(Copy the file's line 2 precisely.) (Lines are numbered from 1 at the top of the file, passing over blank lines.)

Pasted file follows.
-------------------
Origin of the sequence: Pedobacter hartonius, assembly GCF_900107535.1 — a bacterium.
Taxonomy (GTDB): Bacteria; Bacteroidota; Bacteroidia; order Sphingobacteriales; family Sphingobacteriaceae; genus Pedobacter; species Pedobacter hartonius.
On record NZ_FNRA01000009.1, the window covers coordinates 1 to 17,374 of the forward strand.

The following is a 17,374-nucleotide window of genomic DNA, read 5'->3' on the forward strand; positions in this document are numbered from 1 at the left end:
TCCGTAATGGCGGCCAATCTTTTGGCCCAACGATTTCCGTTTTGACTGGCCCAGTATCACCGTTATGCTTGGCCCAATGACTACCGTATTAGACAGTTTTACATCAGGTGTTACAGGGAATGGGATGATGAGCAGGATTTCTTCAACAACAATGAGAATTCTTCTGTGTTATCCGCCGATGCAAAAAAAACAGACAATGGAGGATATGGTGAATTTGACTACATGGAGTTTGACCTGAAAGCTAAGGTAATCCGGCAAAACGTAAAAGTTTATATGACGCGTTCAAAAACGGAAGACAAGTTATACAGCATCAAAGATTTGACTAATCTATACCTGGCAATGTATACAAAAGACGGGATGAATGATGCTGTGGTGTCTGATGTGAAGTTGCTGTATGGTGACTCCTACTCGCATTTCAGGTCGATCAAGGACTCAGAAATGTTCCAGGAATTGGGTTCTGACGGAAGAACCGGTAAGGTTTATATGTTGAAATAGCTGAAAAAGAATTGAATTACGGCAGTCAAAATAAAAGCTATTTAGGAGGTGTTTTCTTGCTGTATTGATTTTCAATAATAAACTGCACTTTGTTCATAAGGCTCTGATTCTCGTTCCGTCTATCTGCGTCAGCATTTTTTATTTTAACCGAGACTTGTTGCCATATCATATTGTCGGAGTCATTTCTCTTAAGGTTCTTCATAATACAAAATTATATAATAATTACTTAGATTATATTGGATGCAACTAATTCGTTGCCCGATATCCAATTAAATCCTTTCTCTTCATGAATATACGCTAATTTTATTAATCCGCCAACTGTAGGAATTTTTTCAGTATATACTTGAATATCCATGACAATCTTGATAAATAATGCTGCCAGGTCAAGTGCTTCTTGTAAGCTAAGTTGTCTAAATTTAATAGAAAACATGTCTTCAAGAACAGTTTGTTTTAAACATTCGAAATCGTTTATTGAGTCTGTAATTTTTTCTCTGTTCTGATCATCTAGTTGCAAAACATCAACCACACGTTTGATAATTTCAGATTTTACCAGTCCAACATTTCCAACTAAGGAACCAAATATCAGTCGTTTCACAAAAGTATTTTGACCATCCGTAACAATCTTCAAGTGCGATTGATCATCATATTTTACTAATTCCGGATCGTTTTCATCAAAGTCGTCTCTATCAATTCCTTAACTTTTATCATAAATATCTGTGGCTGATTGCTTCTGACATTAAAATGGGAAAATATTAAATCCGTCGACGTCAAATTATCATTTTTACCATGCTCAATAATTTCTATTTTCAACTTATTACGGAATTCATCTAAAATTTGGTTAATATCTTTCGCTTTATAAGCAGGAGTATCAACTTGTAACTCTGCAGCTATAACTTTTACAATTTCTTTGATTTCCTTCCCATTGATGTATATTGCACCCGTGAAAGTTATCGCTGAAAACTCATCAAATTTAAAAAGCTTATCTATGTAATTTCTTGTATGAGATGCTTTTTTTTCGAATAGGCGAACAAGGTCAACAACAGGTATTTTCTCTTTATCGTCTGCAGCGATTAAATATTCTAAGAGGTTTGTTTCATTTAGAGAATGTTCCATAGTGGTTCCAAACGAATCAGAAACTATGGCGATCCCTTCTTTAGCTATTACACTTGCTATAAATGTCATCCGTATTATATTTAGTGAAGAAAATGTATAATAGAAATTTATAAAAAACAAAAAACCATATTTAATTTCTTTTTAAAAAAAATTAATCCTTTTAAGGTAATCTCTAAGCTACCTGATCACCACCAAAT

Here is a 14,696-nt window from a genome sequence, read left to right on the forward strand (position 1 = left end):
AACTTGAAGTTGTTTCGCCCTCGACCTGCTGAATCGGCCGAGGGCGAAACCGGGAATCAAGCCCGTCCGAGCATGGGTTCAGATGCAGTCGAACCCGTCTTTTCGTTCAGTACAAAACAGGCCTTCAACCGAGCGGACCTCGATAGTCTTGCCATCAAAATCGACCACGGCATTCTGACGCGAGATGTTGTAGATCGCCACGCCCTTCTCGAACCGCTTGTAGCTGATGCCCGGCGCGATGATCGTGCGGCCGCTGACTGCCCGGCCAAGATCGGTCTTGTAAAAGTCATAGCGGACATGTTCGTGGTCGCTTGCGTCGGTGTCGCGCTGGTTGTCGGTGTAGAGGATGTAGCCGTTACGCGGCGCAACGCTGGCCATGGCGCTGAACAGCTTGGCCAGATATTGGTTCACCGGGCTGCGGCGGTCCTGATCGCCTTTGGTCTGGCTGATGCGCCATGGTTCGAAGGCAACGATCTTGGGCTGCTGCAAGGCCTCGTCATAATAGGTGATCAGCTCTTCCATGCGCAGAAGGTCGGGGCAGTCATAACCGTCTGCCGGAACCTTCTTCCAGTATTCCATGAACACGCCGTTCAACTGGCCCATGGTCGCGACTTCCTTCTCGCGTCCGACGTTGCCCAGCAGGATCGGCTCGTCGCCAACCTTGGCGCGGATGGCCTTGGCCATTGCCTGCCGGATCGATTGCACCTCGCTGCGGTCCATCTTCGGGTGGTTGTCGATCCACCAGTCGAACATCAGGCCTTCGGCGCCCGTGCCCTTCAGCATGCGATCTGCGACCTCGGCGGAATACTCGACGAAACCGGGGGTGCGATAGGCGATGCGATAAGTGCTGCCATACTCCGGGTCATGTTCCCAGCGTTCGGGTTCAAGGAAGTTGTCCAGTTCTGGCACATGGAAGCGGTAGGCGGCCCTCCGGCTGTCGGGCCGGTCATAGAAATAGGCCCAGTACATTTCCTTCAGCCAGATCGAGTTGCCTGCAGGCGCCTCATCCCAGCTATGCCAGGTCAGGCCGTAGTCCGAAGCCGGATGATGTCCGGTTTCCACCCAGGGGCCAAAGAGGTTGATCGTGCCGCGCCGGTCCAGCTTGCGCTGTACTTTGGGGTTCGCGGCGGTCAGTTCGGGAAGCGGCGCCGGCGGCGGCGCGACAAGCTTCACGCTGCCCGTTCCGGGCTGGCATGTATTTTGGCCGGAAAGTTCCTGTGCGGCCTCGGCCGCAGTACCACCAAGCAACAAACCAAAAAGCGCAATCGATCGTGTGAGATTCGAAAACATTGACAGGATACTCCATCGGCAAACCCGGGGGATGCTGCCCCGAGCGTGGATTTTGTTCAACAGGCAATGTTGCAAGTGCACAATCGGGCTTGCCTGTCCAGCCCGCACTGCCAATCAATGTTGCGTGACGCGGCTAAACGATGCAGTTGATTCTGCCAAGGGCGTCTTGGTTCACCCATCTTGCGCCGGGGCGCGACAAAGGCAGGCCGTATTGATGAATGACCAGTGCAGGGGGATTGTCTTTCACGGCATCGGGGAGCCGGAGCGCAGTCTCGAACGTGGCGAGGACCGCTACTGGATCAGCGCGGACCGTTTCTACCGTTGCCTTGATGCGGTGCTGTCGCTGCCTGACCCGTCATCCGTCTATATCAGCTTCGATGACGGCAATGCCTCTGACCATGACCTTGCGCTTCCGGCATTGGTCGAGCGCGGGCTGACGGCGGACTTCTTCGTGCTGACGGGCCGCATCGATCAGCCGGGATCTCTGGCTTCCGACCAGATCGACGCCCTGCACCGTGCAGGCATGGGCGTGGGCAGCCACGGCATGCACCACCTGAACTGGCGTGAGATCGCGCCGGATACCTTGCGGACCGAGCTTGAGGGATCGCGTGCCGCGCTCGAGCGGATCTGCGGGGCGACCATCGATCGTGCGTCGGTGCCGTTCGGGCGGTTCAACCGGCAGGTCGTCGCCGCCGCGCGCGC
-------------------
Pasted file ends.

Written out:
Taxonomy (GTDB): Bacteria; Bacteroidota; Bacteroidia; order Sphingobacteriales; family Sphingobacteriaceae; genus Pedobacter; species Pedobacter hartonius.